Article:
Thursday, February 12, 2009

Lincoln's Lands

Being surrounded, in Indiana, by states that have claims to make on Abraham Lincoln, I have become accustomed to not really thinking much about Honest Abe.  With the recent election of our President, however, and the apparent need on Public Television for a Doris Kearns Goodwin Hour each week (so often do we see her), I've become somewhat more aware of my ignorance about the Great Emancipator.  Then, this week, I saw that at least three hours of programming would be aired by American Experience, and a special made by Henry Louis Gates Jr. called Looking for Lincoln.  With all this Lincoln this season, and this week, it seemed like it behooved me to at least look up info on the little experience I've had in Indiana with everyone's favorite President.  Concerning the map above, I couldn't find a size that was small enough for the blog, but big enough to see in great detail.  So you might, but probably cannot, see that part of the path of Lincoln's funeral train back to Springfield, Illinois goes through Boone County and my childhood town of Zionsville.  In fact, I remembered once I started thinking about Lincoln, in Zionville, at first and Oak streets, is a park named Lincoln park, for the train that stopped in Zionsville.   My friend Casey was married there a few years back.  I used to eat breakfast there with my brother before our tennis lessons, and I used to take breaks there when running to, I'm not really sure what, chew gum?  Maybe.  It wouldn't surprise me.

The website I got that map off, it turns out, has a lovely chart showing where the train went on its way from DC to Springfield.  Very thoughtfully laid out, all the way down to little 'ole Zionsville.  Kind of amazing.

There has been alot of other stuff that I have learned and seen recently as well.  For some reason we humans are real suckers for the memorialization of the dead.  So whenever I come across a long list of reminisces about a figure whom I know a little about I usually can't help but read for far too long. Such was the case on David Foster Wallace yesterday when I came across a blog called Hermenautic Circle Blog.  Apparently it is made up of a somewhat exclusive group of contributers 100 members strong.  Writers, musicians, carneys (carnival workers), ect.  Apparently the circus isn't looking for new members.  I enjoyed reading their memorial to David Foster Wallace anyway.  My favorite reminisces were the ones that started, "I've never actually read David Foster Wallace but, he changed...."  To be followed by the heartbreaking, "I have felt guilty about not reading Infinite Jest (Wallace wonderful novel from the '90s), but I love his short ficiton and non-fiction."  My point isn't of course that you had to read Infinite Jest, just that the confession seems motivated by some kind of macabre shame due to his death.  Needless to say, I enjoyed Infinite Jest.  Read it in Arizona in 2001, Tucson I believe.  Took a couple days in a Barnes and Noble that looked out over the desert mountains.  I frequently remember a scene where a character is described by Wallace as suspended between his impulses, in his living room.  Suspended between a desire to go into the kitchen, and a desire to sit and absorb info-tainment.  Or something to that effect.  The image in my head was, and I think it was Wallace's intention to allude to this, a crucifixion.  Between a microwave beep and Bob Barker, is sort of my molested recollection.  About once a week I see, feel, hear, get a sort of Deja Vu ish feeling about that scene. And that was before Mr. Wallace hung himself.  I really hate the idea that depression can be so powerful a force in peoples' lives.  I get depressed sometimes, but never that kind of depression.  Everything read about it makes depression seem worse than I could imagine.  And yes, like everyone, I have lost a lot of friends to either suicide, or some slower form of death due to depression.  It is awful.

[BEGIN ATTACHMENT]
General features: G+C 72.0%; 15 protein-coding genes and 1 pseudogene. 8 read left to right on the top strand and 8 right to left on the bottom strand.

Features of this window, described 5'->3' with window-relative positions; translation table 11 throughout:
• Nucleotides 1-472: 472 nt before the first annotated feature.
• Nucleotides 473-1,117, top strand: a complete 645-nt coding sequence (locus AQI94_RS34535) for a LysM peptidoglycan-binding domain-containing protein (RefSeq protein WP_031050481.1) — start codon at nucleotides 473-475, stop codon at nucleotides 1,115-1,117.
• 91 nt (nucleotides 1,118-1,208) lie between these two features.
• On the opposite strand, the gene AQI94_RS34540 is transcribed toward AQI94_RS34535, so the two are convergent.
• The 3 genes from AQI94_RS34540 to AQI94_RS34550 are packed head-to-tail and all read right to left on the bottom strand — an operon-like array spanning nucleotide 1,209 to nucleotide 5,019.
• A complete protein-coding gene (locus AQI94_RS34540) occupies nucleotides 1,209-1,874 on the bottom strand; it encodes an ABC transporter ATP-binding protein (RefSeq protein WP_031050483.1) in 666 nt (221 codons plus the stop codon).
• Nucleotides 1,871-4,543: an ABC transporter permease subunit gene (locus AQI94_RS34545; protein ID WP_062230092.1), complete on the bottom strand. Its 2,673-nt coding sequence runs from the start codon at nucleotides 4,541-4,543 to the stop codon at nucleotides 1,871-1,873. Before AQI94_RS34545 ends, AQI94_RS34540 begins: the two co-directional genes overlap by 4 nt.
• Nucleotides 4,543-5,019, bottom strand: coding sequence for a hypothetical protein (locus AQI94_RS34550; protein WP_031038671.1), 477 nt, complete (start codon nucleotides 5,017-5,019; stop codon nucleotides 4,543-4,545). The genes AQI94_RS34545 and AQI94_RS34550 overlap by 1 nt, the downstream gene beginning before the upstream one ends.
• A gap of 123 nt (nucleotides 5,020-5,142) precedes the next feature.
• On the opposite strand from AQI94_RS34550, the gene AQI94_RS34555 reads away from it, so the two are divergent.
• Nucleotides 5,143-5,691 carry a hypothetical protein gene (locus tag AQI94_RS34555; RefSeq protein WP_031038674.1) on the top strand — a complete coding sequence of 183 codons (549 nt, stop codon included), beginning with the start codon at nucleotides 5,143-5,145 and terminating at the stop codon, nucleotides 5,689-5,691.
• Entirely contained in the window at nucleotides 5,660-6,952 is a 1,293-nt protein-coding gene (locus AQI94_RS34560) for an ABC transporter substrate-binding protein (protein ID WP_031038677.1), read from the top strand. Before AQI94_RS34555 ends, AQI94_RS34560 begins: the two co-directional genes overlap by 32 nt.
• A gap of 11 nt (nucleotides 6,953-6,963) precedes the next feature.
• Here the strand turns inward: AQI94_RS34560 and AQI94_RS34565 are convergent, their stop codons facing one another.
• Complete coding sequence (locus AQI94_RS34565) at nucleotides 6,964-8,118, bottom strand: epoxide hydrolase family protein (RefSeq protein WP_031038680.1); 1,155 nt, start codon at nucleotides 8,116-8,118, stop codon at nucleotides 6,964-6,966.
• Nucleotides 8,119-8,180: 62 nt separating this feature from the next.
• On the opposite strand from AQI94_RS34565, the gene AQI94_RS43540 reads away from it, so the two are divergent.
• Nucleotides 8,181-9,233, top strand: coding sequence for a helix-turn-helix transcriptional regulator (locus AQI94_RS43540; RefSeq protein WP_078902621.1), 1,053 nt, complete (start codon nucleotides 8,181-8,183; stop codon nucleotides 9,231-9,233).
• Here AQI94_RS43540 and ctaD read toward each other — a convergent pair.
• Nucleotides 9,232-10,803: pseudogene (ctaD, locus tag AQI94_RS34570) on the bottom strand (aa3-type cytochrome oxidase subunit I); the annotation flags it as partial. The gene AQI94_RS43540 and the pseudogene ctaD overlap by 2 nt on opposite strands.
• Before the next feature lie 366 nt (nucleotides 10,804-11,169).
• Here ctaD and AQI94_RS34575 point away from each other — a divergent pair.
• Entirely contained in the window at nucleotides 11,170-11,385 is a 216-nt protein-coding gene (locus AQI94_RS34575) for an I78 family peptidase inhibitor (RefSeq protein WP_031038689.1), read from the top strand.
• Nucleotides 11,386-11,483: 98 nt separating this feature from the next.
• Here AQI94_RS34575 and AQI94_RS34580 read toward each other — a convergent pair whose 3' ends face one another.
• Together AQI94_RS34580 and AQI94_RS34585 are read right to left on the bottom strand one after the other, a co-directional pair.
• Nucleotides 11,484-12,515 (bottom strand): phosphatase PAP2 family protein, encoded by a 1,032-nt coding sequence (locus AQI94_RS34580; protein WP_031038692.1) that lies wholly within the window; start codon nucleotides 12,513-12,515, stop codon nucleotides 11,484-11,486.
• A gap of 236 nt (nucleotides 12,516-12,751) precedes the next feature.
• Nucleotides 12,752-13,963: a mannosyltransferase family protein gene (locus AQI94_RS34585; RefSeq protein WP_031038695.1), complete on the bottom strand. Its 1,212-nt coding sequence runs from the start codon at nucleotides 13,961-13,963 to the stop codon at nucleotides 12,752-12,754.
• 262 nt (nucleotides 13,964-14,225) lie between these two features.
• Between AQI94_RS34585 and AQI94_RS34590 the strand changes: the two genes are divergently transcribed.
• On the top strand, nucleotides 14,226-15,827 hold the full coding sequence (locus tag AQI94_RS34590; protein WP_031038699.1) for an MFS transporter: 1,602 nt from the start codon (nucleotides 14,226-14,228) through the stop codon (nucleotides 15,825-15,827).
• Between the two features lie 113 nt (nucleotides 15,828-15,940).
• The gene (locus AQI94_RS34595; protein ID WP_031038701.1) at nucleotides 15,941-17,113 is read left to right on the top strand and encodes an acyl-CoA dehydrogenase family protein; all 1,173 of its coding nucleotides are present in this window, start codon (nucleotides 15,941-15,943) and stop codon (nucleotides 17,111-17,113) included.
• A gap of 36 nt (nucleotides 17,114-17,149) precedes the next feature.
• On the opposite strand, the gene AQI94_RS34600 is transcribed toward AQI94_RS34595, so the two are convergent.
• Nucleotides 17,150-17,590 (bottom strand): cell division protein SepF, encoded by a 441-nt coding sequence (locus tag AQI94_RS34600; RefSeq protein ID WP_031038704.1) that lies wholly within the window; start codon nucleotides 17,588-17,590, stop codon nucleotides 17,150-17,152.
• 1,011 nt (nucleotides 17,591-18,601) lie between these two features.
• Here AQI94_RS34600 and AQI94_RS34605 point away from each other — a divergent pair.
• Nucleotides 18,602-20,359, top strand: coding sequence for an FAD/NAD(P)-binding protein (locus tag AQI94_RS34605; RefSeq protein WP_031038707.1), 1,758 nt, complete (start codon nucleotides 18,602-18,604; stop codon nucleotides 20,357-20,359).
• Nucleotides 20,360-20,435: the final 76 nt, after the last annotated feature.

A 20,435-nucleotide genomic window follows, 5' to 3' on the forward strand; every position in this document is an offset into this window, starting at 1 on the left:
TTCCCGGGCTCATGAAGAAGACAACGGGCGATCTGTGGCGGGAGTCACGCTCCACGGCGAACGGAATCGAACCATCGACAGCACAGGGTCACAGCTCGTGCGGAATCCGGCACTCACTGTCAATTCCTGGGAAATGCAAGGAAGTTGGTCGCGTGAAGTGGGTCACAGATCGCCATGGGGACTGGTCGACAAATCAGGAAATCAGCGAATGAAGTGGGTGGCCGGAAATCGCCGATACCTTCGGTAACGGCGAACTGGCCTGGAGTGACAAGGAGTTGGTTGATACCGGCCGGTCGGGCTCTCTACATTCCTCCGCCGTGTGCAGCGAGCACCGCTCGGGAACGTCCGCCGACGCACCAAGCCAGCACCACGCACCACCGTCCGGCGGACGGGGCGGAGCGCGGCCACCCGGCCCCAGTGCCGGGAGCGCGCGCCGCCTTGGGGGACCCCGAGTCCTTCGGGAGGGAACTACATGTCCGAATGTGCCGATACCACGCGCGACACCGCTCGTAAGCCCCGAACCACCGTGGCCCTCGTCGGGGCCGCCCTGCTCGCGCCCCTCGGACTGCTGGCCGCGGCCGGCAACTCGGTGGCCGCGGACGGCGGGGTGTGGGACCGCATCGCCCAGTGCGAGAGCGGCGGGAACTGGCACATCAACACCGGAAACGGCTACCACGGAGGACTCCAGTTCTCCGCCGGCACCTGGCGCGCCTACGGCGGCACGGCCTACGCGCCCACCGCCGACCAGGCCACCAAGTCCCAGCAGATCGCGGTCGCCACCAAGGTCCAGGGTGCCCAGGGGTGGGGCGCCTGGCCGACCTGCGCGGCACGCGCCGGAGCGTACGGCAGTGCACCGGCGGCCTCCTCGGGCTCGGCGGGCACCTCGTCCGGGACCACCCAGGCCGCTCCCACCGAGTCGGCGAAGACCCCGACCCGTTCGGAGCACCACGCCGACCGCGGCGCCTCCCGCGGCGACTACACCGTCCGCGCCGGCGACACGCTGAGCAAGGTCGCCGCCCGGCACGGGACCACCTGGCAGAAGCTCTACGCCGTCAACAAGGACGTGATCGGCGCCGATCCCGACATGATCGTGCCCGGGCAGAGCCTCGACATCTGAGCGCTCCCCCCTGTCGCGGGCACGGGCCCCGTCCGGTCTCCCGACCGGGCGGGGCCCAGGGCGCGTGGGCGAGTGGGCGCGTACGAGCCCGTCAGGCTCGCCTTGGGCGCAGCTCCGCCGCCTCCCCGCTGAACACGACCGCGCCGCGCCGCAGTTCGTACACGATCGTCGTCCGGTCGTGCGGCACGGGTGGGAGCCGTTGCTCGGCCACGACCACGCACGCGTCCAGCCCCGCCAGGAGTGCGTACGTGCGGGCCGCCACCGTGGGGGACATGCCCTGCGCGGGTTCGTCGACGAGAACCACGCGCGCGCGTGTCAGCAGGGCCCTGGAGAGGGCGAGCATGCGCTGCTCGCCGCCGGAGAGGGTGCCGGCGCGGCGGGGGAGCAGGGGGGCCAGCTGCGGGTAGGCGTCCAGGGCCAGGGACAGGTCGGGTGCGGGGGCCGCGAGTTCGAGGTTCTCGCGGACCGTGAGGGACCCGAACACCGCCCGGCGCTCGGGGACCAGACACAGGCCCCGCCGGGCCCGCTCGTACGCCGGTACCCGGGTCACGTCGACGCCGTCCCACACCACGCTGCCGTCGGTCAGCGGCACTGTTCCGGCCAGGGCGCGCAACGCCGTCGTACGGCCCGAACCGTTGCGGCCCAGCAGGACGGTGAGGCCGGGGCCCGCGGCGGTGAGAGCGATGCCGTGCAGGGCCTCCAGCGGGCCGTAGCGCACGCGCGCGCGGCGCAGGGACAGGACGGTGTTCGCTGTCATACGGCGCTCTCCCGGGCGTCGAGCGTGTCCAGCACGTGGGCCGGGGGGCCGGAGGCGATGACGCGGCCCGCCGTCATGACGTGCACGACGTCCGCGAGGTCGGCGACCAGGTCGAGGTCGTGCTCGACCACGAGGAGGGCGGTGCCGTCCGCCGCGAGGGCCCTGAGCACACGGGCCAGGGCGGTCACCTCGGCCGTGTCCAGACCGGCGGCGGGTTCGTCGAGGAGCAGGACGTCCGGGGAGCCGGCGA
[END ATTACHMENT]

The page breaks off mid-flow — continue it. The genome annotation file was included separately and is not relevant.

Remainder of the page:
On a completely more pointless and joyful (read: lifelike) note.  I was trolling random blogs last night and I came across this insane graphic artist's rendition of a series of kids books called "I Can Read Movies".  The artist calls himself SpaceSick, check it out.  Guy seems like a genius to me.  I don't know why I like flippant whimsy so much in this world.  Though, the paragraph above would seem to suggest certain influences.  In any case, a great deal of pleasure is going to be had by me through the work of SpaceSick in the future I imagine.  I haven't got a problem with that.

Dead White Guys, Dead Promise, and SpaceSick makes a EggTimer Ring.

Andy Coffey

No comments: